Horace maintains that he is like the bee – hard-working, low-flying, gathering sweet myriads from nature’s wonderment. Hence, Horace’s odes are more structured. They are all precisely arranged in four stanzas or, less often, couplets. If Pindar was the choir, the festival, the many-footed dance, then Horace is the solo singer, sitting in a pleasant room or quiet garden with his lyre. And perhaps the garden is the apt choice for Horace the bee. He was an ex-slaver’s son who fled Rome during the civil war but returned to work his way up to become friend of an emperor. He is the poet who built his monument syllable by syllable. Horace is classical constraint and sensibility to Pindar’s passionate romanticism.
It is important to note here that romanticism is not anti-classical, as is oft touted. The bold free-pattern odes of Pindar compliment the brief delicately moulded lyrics of Horace. Between them we have the two strains of lyrical thought that echoes down the ages. And that is the point. Shelley may be romantic-in-chief, but he is no more anti-classical than Dryden. They are divergent flows from the same source.
Other Classical Lyricists
The next most famous Greek after Pindar is Anacreon. His main influence is through his imitators, as his own texts are largely lost. His subject-matter is the lighter aspects of life – youth is a flower to be plucked while love is a naughty Cupid rather than an overmastering daemon. The imitators, called Anacreontics, created works that are simple, easy, and distinctly made for singing. One famous modern example of Anacreon’s legacy is the Star-Spangled Banner, written to the tune of a modern Anacreontic song called Anacreon in Heaven.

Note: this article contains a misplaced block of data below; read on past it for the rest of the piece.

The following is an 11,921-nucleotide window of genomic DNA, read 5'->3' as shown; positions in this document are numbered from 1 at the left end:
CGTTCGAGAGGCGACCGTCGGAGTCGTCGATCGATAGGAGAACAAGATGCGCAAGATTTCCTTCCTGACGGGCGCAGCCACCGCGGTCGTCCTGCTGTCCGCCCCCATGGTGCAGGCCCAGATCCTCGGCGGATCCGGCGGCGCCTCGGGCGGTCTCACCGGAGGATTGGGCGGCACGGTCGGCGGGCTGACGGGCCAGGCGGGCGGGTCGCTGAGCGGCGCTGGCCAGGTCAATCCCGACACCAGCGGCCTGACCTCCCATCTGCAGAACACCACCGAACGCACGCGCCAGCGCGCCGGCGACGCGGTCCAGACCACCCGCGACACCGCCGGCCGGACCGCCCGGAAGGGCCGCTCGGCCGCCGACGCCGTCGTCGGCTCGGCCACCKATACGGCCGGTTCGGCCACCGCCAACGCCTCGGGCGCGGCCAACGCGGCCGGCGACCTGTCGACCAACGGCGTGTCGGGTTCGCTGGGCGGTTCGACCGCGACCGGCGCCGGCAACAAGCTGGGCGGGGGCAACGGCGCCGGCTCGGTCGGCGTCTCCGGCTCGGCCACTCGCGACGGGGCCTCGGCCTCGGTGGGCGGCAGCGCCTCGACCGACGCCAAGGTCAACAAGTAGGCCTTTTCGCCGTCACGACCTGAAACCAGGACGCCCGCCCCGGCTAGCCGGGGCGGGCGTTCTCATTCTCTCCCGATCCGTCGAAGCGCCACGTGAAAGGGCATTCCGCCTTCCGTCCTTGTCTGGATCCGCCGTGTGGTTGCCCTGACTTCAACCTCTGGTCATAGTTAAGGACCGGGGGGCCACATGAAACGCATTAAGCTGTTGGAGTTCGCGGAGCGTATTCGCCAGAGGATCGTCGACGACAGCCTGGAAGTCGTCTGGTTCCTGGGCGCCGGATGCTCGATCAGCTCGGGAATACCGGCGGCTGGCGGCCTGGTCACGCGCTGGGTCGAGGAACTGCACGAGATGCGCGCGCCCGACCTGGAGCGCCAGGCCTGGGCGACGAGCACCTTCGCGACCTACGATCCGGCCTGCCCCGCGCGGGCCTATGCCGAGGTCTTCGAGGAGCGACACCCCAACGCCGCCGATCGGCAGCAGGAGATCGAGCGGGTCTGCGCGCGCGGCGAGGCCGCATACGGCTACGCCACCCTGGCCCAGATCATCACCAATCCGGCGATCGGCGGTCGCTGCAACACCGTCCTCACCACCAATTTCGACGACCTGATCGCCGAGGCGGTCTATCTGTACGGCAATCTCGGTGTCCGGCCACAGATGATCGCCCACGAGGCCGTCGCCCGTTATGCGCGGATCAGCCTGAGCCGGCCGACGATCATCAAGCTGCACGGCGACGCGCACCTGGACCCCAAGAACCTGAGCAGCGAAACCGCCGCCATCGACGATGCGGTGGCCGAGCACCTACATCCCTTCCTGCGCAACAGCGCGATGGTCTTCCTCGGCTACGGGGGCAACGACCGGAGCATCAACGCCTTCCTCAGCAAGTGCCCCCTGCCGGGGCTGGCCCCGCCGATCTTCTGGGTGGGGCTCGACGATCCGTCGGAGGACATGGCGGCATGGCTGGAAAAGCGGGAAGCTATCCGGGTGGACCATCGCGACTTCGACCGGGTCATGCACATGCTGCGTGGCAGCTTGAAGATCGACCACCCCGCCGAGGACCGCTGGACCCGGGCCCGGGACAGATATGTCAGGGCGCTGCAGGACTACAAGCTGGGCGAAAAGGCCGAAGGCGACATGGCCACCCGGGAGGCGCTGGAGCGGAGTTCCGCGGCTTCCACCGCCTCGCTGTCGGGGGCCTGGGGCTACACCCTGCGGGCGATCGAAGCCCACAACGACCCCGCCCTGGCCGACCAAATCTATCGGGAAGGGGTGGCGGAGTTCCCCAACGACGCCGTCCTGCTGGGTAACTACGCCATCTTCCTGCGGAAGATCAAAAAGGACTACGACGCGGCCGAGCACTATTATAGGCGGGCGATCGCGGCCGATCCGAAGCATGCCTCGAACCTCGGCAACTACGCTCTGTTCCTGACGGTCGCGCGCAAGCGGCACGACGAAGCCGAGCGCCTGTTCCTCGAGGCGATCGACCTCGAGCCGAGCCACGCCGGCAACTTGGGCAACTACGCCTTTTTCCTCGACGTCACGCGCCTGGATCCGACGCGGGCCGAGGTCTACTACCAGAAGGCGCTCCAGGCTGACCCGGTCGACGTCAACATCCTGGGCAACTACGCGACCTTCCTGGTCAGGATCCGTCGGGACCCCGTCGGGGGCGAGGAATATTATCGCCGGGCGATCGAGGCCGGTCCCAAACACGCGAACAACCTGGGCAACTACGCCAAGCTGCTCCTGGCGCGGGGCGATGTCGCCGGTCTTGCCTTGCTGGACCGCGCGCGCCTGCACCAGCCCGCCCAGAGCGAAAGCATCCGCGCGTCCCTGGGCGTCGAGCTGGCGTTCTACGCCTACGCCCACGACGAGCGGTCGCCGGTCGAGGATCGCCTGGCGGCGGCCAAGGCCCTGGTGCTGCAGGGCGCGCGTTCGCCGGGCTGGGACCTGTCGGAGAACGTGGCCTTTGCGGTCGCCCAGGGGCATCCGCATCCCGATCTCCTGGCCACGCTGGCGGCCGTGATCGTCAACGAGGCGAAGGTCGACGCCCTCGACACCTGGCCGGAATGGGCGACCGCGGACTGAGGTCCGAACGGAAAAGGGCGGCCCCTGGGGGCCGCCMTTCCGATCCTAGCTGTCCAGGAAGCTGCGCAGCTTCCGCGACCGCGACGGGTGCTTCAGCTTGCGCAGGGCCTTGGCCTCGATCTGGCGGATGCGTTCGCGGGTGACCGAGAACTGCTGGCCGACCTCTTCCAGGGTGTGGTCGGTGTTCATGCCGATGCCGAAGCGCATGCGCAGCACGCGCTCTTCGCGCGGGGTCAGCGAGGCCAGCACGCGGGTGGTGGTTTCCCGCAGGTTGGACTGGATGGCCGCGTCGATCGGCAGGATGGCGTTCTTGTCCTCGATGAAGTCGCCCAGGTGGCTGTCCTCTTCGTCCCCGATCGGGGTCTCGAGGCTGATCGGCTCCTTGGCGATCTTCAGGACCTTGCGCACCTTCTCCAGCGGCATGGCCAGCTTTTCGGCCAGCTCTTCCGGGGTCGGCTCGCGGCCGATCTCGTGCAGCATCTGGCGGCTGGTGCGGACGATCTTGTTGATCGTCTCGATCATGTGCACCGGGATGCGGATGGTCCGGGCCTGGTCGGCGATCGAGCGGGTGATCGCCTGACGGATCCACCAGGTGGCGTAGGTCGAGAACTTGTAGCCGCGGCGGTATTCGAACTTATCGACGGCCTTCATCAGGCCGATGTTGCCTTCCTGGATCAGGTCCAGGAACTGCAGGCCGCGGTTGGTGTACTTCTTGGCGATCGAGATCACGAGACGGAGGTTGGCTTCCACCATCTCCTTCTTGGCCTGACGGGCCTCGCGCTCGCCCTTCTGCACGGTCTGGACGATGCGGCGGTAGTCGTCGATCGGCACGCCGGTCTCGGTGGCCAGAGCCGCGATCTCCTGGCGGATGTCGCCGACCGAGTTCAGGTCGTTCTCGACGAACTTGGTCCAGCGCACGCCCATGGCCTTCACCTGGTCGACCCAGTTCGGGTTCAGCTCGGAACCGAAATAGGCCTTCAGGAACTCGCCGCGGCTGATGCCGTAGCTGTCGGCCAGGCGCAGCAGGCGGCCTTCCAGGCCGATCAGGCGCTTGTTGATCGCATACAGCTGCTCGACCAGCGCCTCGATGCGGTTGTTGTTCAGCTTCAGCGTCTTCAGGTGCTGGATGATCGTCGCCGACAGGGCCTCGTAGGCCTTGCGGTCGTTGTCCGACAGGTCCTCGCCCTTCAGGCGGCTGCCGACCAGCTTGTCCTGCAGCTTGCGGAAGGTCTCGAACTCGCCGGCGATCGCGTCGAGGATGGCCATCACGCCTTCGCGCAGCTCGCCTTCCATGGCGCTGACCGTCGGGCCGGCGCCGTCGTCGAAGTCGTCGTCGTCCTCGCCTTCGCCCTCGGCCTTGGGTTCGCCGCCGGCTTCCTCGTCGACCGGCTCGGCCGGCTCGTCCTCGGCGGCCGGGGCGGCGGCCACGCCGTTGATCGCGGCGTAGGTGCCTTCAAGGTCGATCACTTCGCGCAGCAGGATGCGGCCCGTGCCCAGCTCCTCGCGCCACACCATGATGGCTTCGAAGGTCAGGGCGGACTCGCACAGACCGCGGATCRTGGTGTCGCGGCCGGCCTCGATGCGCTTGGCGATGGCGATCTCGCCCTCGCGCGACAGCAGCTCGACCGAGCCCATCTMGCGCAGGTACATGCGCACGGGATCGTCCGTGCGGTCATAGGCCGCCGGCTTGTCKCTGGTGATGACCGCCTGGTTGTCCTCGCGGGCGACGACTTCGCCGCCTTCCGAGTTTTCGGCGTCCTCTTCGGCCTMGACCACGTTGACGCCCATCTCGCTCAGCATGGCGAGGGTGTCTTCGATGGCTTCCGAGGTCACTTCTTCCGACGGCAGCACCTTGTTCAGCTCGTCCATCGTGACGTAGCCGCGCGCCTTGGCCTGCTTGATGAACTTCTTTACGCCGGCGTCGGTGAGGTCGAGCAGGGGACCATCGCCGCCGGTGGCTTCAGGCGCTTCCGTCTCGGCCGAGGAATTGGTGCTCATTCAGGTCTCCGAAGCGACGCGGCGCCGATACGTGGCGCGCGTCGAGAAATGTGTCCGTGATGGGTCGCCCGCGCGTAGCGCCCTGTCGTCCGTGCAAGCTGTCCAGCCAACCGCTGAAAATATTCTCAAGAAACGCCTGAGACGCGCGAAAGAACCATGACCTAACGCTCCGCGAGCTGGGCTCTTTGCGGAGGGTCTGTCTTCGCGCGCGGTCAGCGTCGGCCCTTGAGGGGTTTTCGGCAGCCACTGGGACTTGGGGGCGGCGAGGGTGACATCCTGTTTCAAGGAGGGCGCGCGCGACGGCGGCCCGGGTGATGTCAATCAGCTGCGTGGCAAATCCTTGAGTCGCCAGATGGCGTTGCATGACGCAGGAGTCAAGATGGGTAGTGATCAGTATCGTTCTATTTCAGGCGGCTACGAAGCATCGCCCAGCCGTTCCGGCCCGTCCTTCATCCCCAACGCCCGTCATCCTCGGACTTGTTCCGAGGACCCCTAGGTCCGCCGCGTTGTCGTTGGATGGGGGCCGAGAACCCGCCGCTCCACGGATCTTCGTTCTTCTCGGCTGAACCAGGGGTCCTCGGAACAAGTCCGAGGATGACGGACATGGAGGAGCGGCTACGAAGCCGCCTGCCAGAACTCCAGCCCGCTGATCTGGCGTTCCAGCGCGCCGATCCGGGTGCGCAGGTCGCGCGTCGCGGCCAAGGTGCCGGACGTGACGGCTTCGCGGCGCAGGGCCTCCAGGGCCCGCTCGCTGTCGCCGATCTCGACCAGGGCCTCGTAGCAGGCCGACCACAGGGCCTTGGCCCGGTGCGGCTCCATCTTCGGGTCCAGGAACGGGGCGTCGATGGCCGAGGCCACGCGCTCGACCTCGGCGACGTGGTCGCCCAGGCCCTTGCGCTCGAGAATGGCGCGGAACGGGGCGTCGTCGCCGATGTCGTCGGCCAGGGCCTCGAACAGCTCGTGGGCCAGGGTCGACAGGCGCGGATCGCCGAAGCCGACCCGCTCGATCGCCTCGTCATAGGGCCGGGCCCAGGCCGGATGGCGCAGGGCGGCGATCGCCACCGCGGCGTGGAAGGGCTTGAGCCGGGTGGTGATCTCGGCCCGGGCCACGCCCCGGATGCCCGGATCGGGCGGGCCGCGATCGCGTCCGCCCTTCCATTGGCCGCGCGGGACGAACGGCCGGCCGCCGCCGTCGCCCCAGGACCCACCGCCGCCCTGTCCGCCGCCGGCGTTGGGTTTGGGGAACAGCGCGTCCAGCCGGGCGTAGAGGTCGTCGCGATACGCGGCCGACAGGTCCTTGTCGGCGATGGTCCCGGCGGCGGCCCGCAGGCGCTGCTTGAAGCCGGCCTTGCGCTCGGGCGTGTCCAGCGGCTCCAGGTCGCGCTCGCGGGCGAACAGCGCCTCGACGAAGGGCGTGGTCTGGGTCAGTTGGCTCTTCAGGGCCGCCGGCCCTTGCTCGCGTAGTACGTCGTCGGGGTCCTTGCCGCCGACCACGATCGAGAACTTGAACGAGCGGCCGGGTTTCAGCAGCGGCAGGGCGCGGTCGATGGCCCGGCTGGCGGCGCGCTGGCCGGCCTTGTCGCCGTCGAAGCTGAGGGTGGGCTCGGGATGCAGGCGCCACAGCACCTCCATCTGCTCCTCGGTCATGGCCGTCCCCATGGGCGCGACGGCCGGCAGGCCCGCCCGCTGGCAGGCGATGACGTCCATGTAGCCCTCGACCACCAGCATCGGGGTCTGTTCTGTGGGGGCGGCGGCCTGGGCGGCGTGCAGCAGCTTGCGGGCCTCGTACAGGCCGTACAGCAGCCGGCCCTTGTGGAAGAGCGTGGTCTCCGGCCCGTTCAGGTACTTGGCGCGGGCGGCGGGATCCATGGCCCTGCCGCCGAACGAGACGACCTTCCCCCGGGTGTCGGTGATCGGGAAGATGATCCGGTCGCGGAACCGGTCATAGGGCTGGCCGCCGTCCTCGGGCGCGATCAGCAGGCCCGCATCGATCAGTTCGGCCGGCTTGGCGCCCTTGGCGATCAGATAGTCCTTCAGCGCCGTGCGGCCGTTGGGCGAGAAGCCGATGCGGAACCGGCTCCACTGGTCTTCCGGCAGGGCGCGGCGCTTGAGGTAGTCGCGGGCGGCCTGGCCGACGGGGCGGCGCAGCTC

Elsewhere in classical lyrical influence we have the Greek Anthology, an enormous collection of epigrams and lyrics in short form, and Catullus. Catullus was a Roman who belonged to the generation before Horace. His life was as short and passionate as his own poems. He left behind him love-lyrics which have never been surpassed for intensity of feeling and directness of expression.
Lyric Poetry in the Renaissance
Lyrical poetry did not re-emerge in the same way of Greek and Latin drama in the Renaissance. It was less the unearthed jewel than it was layered cake – layer 3 of 6 mentioned above, to be precise. The lyric poet of the renaissance used layer 2 techniques of rhyme, sonnet, ottava rima and stanzas in conjunction with the subtler classical patterns. The most important change the classics gave was their nobler spirit. By the Baroque era (level 4), the idea of the ode would be popularised for the purpose of modern man. It meant writing a song in the classical manner to an audience that would stretch on into eternity. Let us look at what these poets of the Renaissance and Baroque eras took from Greece and Rome’s greatest lyricists, looking at the each country in turn:
The Ode in Renaissance and Baroque France
Pindar, unlike Horace, was not known throughout the Middle Ages. As such his position in the Renaissance was more exotic and made a deeper impact on Renaissance poets. The first edition of his odes was printed by the famous Venetian publisher Aldus in 1513. He was soon published in France by Luigi Alamanni (Lyon 1522-23). In the following decades, Pindar’s influence grew strength by strength in French minds, with no little help due to one Pierre de Ronsard (1524-1585), ‘the first who in all France, had ever Pindarized’.